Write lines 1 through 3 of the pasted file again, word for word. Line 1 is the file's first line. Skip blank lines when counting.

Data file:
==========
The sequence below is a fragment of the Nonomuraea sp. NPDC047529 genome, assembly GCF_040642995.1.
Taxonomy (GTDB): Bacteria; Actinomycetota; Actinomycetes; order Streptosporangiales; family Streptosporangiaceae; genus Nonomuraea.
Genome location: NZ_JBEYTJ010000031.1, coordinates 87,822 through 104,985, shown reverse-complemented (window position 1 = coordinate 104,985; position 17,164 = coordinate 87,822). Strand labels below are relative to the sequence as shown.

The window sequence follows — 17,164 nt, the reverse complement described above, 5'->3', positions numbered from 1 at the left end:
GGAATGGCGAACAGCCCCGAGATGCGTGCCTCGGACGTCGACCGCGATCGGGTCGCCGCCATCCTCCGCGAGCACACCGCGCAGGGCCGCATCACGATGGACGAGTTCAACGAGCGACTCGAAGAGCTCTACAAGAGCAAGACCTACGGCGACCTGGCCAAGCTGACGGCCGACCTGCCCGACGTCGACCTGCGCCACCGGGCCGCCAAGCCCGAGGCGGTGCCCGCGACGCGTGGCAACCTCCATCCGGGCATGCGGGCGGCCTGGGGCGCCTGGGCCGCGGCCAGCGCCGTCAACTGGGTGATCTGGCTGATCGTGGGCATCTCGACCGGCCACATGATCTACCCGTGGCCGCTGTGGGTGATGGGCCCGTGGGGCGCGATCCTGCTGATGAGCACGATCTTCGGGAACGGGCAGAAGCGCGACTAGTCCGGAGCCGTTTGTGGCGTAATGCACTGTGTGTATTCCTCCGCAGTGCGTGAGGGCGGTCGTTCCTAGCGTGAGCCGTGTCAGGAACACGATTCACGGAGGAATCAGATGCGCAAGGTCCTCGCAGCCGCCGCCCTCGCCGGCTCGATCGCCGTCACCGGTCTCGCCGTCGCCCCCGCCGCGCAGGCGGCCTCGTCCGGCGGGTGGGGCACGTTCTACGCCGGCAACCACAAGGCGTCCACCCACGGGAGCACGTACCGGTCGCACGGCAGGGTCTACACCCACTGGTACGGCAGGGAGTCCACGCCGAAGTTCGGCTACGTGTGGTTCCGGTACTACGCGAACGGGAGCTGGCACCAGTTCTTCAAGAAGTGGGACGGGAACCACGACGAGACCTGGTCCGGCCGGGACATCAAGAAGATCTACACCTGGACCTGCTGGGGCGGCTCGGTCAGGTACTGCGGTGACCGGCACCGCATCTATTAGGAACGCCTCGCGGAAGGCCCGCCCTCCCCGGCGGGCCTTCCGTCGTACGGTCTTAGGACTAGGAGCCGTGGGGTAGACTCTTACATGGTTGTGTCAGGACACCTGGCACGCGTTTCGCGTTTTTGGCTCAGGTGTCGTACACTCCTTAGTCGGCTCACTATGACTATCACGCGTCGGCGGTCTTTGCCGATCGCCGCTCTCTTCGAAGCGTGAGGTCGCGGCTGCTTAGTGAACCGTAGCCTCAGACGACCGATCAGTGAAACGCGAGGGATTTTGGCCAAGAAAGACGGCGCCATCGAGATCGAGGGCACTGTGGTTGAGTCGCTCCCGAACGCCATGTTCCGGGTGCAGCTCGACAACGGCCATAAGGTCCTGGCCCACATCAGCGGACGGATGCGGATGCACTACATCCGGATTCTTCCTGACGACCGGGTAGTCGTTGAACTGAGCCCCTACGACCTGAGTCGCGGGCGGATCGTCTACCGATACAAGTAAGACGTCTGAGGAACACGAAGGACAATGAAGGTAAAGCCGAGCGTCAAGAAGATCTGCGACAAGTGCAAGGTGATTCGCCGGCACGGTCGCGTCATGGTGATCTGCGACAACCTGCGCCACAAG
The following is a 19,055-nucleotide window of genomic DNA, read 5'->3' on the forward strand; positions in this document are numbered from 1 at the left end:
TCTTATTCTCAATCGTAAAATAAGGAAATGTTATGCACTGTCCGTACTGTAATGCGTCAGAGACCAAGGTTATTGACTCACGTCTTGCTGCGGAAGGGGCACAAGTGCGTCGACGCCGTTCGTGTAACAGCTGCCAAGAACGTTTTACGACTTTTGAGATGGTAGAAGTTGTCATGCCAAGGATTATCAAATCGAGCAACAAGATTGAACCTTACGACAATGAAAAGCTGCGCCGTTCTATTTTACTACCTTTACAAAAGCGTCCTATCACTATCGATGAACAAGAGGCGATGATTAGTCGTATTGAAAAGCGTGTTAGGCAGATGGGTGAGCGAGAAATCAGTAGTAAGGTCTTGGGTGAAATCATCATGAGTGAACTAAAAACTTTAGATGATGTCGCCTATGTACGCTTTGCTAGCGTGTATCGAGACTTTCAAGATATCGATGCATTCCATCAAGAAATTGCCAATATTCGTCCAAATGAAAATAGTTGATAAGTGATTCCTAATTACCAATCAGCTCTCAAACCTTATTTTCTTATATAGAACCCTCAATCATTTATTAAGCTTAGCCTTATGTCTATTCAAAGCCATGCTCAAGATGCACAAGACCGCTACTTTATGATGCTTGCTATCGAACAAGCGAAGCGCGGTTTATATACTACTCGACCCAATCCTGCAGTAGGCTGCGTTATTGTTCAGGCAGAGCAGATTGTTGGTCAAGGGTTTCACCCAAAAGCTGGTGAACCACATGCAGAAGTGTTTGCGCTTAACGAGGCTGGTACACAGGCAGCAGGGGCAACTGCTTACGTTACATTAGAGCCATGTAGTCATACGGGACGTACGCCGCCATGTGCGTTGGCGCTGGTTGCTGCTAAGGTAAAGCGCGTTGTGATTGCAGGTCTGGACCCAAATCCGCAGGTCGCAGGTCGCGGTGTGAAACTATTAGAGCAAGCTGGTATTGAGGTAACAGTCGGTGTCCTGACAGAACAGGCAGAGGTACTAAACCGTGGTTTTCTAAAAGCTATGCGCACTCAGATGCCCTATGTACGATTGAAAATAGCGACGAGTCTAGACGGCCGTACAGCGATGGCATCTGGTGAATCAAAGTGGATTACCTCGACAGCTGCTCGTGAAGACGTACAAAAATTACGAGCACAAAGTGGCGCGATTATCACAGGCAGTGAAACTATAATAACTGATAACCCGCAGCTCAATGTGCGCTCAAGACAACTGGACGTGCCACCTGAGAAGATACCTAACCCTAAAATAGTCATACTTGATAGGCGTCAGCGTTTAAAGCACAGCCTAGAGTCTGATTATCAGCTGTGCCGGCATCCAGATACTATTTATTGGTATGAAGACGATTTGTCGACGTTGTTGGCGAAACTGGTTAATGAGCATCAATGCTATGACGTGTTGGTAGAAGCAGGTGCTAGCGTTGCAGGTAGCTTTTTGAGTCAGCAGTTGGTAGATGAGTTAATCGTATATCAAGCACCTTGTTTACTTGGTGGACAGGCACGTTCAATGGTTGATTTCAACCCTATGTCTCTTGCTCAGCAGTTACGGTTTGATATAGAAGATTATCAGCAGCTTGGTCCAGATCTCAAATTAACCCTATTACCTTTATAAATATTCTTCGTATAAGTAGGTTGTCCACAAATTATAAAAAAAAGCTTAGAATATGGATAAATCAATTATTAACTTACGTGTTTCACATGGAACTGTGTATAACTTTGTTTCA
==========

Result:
The sequence below is a fragment of the Nonomuraea sp. NPDC047529 genome, assembly GCF_040642995.1.
Taxonomy (GTDB): Bacteria; Actinomycetota; Actinomycetes; order Streptosporangiales; family Streptosporangiaceae; genus Nonomuraea.
Genome location: NZ_JBEYTJ010000031.1, coordinates 87,822 through 104,985, shown reverse-complemented (window position 1 = coordinate 104,985; position 17,164 = coordinate 87,822). Strand labels below are relative to the sequence as shown.